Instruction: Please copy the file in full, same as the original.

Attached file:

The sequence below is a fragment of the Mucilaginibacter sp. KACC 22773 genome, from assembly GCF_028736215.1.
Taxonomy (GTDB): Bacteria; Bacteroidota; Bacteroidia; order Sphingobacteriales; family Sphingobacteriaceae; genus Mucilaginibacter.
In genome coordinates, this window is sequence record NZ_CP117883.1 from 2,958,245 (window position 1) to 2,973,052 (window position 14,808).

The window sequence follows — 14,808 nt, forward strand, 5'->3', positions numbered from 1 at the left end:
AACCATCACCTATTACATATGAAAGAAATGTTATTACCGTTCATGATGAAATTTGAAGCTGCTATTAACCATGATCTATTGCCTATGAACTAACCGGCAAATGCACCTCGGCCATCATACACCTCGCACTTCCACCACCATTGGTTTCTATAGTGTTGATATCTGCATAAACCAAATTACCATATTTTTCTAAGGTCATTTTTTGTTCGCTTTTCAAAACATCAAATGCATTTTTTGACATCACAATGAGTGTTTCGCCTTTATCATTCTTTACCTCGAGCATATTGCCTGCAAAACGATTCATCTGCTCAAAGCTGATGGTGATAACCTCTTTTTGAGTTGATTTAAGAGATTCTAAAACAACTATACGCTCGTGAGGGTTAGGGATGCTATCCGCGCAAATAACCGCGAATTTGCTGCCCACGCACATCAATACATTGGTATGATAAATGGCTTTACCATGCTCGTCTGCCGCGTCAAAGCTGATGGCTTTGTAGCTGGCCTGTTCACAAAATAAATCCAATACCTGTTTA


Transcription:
The sequence below is a fragment of the Mucilaginibacter sp. KACC 22773 genome, from assembly GCF_028736215.1.
Taxonomy (GTDB): Bacteria; Bacteroidota; Bacteroidia; order Sphingobacteriales; family Sphingobacteriaceae; genus Mucilaginibacter.
In genome coordinates, this window is sequence record NZ_CP117883.1 from 2,958,245 (window position 1) to 2,973,052 (window position 14,808).

The window sequence follows — 14,808 nt, forward strand, 5'->3', positions numbered from 1 at the left end:
AACCATCACCTATTACATATGAAAGAAATGTTATTACCGTTCATGATGAAATTTGAAGCTGCTATTAACCATGATCTATTGCCTATGAACTAACCGGCAAATGCACCTCGGCCATCATACACCTCGCACTTCCACCACCATTGGTTTCTATAGTGTTGATATCTGCATAAACCAAATTACCATATTTTTCTAAGGTCATTTTTTGTTCGCTTTTCAAAACATCAAATGCATTTTTTGACATCACAATGAGTGTTTCGCCTTTATCATTCTTTACCTCGAGCATATTGCCTGCAAAACGATTCATCTGCTCAAAGCTGATGGTGATAACCTCTTTTTGAGTTGATTTAAGAGATTCTAAAACAACTATACGCTCGTGAGGGTTAGGGATGCTATCCGCGCAAATAACCGCGAATTTGCTGCCCACGCACATCAATACATTGGTATGATAAATGGCTTTACCATGCTCGTCTGCCGCGTCAAAGCTGATGGCTTTGTAGCTGGCCTGTTCACAAAATAAATCCAATACCTGTTTA